Another view of the quad. Lots of political signs up. I remember listening to Desmond Tutu speaking to a capacity crowd on the quad. Those were the days.

My older sister Heidi is also an Aggie alum. Here we are posing with some Aggie swag.

Professor Rodriguez showed Marissa Aroy’s documentary, The Delano Manongs: the Forgotten Heroes of the United Farm Workers Movement. Then I read an excerpt from my novel, A Village in the Fields. Afterwards, we did a Q&A session, which included my talking about the importance of Asian American Studies in my life – personally and with my writing. Professor Rodriguez and I both stressed the importance of recording the stories of our families, and emphasizing the value to our parents and grandparents of their stories. They need validation of the importance of their stories.

Reading an excerpt from the novel.

Talking about the process of writing A Village in the Fields.

Talking about the importance of Asian American Studies in my life.

I had the opportunity to talk with a number of students after the class. I am uplifted every time I spent time with college students, especially those in Asian American Studies. I was energized by their passion and commitment to AAS and the history of Filipino Americans.

Getting to know one of the AAS students who is majoring in history.

I really enjoy talking with students after events. Here, Rebecca is an English major who is minoring in AAS.

Who doesn’t enjoy signing books?

Thank you, Professor Rodriguez, for a great, enlightening evening!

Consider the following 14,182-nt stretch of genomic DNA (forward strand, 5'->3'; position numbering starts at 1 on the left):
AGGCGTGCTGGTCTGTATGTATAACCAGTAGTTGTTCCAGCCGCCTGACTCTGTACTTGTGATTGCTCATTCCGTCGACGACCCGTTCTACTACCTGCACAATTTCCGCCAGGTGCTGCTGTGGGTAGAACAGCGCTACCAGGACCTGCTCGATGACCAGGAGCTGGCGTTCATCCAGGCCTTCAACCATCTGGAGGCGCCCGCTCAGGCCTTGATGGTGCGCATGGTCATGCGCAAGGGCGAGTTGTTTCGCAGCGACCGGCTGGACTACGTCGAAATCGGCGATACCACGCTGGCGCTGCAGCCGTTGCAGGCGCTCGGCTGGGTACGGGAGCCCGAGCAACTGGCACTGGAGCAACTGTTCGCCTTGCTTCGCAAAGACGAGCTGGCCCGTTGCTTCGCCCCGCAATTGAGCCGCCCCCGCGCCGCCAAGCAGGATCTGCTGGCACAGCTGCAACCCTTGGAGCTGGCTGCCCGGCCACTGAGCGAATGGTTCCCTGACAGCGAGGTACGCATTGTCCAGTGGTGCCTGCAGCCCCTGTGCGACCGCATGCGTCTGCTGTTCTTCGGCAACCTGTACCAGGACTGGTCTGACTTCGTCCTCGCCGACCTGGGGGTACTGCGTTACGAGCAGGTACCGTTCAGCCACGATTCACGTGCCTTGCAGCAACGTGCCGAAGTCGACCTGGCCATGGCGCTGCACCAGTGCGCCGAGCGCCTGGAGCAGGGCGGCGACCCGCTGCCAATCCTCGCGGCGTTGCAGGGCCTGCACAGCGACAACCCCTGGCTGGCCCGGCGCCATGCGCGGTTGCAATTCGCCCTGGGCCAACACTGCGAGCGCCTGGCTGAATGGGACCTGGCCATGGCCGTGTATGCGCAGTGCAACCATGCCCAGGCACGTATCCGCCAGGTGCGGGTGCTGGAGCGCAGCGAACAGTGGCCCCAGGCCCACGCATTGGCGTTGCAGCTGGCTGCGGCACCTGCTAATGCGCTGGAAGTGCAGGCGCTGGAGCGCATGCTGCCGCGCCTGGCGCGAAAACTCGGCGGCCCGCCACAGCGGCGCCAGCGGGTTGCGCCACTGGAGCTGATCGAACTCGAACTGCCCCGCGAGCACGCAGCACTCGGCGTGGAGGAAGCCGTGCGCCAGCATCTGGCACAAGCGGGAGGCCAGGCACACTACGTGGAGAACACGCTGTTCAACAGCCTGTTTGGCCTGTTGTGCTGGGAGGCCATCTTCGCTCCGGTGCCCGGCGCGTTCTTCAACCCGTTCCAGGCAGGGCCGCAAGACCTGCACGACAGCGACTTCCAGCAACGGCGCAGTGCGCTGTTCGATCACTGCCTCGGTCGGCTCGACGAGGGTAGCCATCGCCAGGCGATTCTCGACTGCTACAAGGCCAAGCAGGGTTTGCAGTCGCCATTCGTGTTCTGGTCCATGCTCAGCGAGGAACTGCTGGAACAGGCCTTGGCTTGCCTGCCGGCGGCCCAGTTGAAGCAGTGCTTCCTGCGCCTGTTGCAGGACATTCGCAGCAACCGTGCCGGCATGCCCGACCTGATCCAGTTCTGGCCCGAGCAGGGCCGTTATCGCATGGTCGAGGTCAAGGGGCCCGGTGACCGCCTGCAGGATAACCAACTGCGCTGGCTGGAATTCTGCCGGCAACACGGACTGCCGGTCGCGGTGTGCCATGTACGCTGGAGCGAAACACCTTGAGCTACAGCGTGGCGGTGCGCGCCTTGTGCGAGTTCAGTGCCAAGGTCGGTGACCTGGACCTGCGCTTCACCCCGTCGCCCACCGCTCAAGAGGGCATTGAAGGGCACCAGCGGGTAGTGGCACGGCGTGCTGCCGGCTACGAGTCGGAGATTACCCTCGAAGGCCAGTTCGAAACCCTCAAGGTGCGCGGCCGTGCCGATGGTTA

Celebrating Cesar Chavez Day, University of CA, Office of the President

On Wednesday, March 29th, I was the guest speaker at a lunchtime event sponsored by the Latino Staff Association/Asian Pacific Islander Association affinity groups at the University of California, Office of the President (UCOP). The event, entitled, “When Mexicans and Filipinos Join Together: The Farmworker Movement and Unity in the Making,” was in celebration of Cesar Chavez Day. After reading an excerpt from my novel, A Village in the Fields, I sat down with Belinda Vea, Policy and Program Analyst in Student Affairs for UCOP who did her graduate work on Filipino literature, in an “in conversation” question-and-answer session. Belinda is also co-chair of the Asian Pacific Islander Association.

Among other topics, Belinda asked me about the research process and my family’s story within the novel. The floor was opened up to questions from the audience, which numbered between 45 and 50, which was really nice to see. It was gratifying not only to respond to such thoughtful questions, but to see the interest in people’s faces. In addition to UCOP employees, the event was also advertised to employees from Kaiser Permanente, whose building was across the street in downtown Oakland.

I’m posting photos taken of the event, with gratitude to the photographers, Juliann Martinez, Employee Relations Specialist and chair of the Latino Staff Association, who kindly extended the invitation to speak, Alina Tejera, Pamela Palpallatoc, and Ben Tsai, co-chair with Belinda of the APIA.

The flyer advertising the event.

A wonderful poster welcoming the audience.

A nice spread of Filipino and Mexican cuisine.

A very nice slide show of Filipino and Mexican farm workers was shown before the event.

Reading an excerpt from my novel.

A close-up of my reading.

Belinda Vea “in conversation” with me after my reading.

Belinda at the ready with her questions.

One of the things I talked about was the value taking Asian American Studies classes at UC Davis both in my personal life and in my writing.

An animated me answering a questions while the audience leans in.

A beautiful basket of vegetables and two of my books were raffle prizes at the end of the event.

Me with Pamela Palpallatoc, who works for UCOP and is a UC Davis alumna.

Talking beyond the lunch hour about Filipino American history.